SF Bay Area

World Migratory Bird Day illuminates the dark side of light pollution

Jakub Fryš Arctic terns spend the northern hemisphere summer between northern France, Iceland and Greenland.

Join the Local Peace Economy celebrate World Migratory Bird Day and help our feather friends have safer skies for their migration. The World Migratory Bird Day is celebrated twice a year, on the second Saturday in May and October, in recognition of the cyclical nature of bird migration and the different peak migration periods in the northern and southern hemispheres. It is organized by a collaborative partnership among the two UN wildlife treaties and the non-profit organization, Environment for the Americas (EFTA). “World Migratory Bird Day is a call to action for international migratory bird conservation,” said Susan Bonfield, the EFTA Director. “As migratory birds journey across borders, inspiring and connecting people along the way, it is our aim to use the two days in 2022 to raise awareness of the threat of light pollution and the importance of dark skies to bird migrations.”

Governments, cities, companies, and communities around the world are taking action to address a significant and growing threat to wildlife, including many species of migratory birds – light pollution. The issue is in the spotlight this World Migratory Bird Day, observed on Saturday, 14 May, under the theme “Dim the Lights for Birds at Night.”

Light pollution is increasing, with artificially lit outdoor areas rising by 2.2 per cent per year from 2012 to 2016, according to one study cited by the Secretariat of the Convention on Migratory Species of Wild Animals (CMS), a UN environmental treaty.

Currently, more than 80 per cent of the world’s population is estimated to live under a “lit sky”, and the figure is closer to 99 per cent in Europe and North America.

The skyline of Hong Kong harbour, seen at night. (file photo)
UN News The skyline of Hong Kong harbour, seen at night. (file photo)

Altering natural patterns

“Natural darkness has a conservation value in the same way as clean water, air, and soil. A key goal of World Migratory Bird Day 2022 is to raise awareness of the issue of light pollution and its negative impacts on migratory birds,” said Amy Fraenkel, the CMS Executive Secretary.

Artificial light alters natural patterns of light and dark within ecosystems, and contributes to the deaths of millions of birds each year.

Light pollution can cause birds to change their migration patterns, foraging behaviours and vocal communication, resulting in disorientation and collisions.

Disorientation and death

Migrating birds are attracted to artificial light at night – particularly when there are low cloud conditions, fog, rain, or when flying at lower altitudes –  luring them to dangers in cities.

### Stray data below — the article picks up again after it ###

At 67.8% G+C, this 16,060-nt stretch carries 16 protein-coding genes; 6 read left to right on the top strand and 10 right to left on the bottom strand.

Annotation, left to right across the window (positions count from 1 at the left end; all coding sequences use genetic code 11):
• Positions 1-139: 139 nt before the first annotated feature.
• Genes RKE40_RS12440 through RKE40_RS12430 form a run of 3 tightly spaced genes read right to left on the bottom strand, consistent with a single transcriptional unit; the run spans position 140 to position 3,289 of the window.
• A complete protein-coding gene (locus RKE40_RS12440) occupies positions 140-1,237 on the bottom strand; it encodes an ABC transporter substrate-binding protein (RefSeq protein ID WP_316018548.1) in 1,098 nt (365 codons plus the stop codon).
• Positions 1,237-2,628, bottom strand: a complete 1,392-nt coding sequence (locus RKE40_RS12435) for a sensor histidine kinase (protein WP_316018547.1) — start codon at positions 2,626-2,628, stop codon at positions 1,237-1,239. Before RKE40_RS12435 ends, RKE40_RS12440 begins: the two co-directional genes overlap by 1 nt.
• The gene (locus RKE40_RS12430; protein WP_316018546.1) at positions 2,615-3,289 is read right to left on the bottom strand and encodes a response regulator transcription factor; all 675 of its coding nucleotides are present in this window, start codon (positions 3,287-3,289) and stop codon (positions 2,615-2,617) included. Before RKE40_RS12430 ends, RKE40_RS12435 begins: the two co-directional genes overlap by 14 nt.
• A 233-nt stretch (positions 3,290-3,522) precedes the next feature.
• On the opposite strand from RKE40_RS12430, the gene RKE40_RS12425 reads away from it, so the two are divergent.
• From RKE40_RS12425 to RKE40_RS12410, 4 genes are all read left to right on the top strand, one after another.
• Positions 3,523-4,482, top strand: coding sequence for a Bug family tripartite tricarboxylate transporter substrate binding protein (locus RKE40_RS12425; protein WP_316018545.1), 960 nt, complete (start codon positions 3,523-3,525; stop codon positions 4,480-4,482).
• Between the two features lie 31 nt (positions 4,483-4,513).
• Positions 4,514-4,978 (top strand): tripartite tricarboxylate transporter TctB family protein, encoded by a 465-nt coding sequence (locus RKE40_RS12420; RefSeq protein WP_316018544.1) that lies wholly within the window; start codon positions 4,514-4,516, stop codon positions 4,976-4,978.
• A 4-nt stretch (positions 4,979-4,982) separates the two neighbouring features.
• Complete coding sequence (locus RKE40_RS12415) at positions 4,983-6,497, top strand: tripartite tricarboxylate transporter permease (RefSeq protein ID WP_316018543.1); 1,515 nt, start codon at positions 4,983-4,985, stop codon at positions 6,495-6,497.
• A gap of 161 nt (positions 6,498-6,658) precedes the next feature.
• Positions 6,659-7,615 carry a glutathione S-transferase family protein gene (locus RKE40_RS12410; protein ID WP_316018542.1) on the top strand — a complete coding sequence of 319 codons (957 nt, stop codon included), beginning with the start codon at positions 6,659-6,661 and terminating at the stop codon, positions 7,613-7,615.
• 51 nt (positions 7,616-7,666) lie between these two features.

Birds become disorientated and, as a result, may end up circling in illuminated areas. With their energy reserves depleted, they risk exhaustion, or worse.

“Many nocturnally migrating birds such as ducks, geese, plovers, sandpipers and songbirds are affected by light pollution causing disorientation and collisions with fatal consequences,” said Jacques Trouvilliez, Executive Secretary of the African-Eurasian Waterbird Agreement (AEWA), another UN treaty.

“Seabirds such as petrels and shearwaters are attracted by artificial lights on land and become prey for rats and cats.”

Safer skies

Two years ago, countries that are party to the CMS endorsed guidelines on light pollution covering marine turtles, seabirds, and migratory shorebirds.

The recommendations call for Environmental Impact Assessments to be conducted for projects that could result in light pollution.

Projects should consider the main sources of light pollution at a certain site, the likely wild species to be affected, and facts about proximity to important habitats and migratory pathways.

New guidelines focused on migratory landbirds and bats are currently being developed and will be presented for adoption at a CMS conference next year.

Solutions to light pollution are readily available, said Ms. Fraenkel. More and more cities worldwide are taking measures to dim building lights during migration phases in spring and autumn, according to the UN Environment Programme (UNEP).

Un News: 13 May 2022

 

cp_banner
CodePink is a women's grassroots-initiated, worldwide organization of women and men working for peace, social justice and a green economy. CodePink SF serves the San Francisco Bay Area and beyond.


 

Gatherings
Nov
30
Wed
5:00 PM Medea Benjamin’s Book Talk at SJSU @ San Jose State Union
Medea Benjamin’s Book Talk at SJSU @ San Jose State Union
Nov 30 @ 5:00 PM – 7:00 PM
Medea Benjamin's Book Talk at SJSU @ San Jose State Union
Medea Benjamin will discuss her book War in Ukraine: Making Sense of a Senseless Conflict in San Jose, California, as a part of her larger book tour. This event will be held in-person at San Jose State University’s[...]

PinkBridgeDivider

 

WORLD

PinkBridgeDivider

ARTS

PinkBridgeDivider

GREEN ECONOMY

PinkBridgeDivider

From our National Site

The national CodePink organization organizes for justice for Iraqis and to hold war criminals accountable. CodePink actively opposes the U.S. war in Afghanistan, torture, the detention center at Guantanamo, weaponized and spy drones, the prosecution of whistleblowers, U.S. support for the Israeli occupation of Palestine and repressive regimes.

Rooted in a network of local organizers, CodePink's tactics include satire, street theatre, creative visuals, civil resistance, and directly challenging powerful decision-makers in government and corporations. And, of course, wearing pink!